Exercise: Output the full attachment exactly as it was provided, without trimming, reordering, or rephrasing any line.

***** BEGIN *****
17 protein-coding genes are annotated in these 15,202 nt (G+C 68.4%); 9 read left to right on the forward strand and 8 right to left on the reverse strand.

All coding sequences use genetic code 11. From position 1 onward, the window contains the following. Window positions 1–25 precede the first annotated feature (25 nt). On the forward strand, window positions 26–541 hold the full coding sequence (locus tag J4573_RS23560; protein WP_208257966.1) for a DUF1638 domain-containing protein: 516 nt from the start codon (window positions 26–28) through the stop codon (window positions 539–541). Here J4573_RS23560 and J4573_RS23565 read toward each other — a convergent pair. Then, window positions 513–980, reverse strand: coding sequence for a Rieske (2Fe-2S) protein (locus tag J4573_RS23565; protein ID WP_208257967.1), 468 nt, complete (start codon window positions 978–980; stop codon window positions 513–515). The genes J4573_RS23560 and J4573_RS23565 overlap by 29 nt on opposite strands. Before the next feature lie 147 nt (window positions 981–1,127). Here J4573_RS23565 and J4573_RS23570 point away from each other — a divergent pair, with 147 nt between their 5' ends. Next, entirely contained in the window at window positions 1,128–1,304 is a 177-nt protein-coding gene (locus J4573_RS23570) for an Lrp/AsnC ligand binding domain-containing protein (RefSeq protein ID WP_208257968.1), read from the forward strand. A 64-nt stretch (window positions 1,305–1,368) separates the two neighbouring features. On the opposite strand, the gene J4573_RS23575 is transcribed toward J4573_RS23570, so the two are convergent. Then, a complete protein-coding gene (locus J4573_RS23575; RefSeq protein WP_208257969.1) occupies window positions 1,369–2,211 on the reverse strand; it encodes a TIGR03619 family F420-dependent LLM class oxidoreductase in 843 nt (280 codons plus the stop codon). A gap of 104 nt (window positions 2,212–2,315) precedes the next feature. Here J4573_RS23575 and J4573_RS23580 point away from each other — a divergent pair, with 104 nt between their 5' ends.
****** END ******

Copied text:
17 protein-coding genes are annotated in these 15,202 nt (G+C 68.4%); 9 read left to right on the forward strand and 8 right to left on the reverse strand.

All coding sequences use genetic code 11. From position 1 onward, the window contains the following. Window positions 1–25 precede the first annotated feature (25 nt). On the forward strand, window positions 26–541 hold the full coding sequence (locus tag J4573_RS23560; protein WP_208257966.1) for a DUF1638 domain-containing protein: 516 nt from the start codon (window positions 26–28) through the stop codon (window positions 539–541). Here J4573_RS23560 and J4573_RS23565 read toward each other — a convergent pair. Then, window positions 513–980, reverse strand: coding sequence for a Rieske (2Fe-2S) protein (locus tag J4573_RS23565; protein ID WP_208257967.1), 468 nt, complete (start codon window positions 978–980; stop codon window positions 513–515). The genes J4573_RS23560 and J4573_RS23565 overlap by 29 nt on opposite strands. Before the next feature lie 147 nt (window positions 981–1,127). Here J4573_RS23565 and J4573_RS23570 point away from each other — a divergent pair, with 147 nt between their 5' ends. Next, entirely contained in the window at window positions 1,128–1,304 is a 177-nt protein-coding gene (locus J4573_RS23570) for an Lrp/AsnC ligand binding domain-containing protein (RefSeq protein ID WP_208257968.1), read from the forward strand. A 64-nt stretch (window positions 1,305–1,368) separates the two neighbouring features. On the opposite strand, the gene J4573_RS23575 is transcribed toward J4573_RS23570, so the two are convergent. Then, a complete protein-coding gene (locus J4573_RS23575; RefSeq protein WP_208257969.1) occupies window positions 1,369–2,211 on the reverse strand; it encodes a TIGR03619 family F420-dependent LLM class oxidoreductase in 843 nt (280 codons plus the stop codon). A gap of 104 nt (window positions 2,212–2,315) precedes the next feature. Here J4573_RS23575 and J4573_RS23580 point away from each other — a divergent pair, with 104 nt between their 5' ends.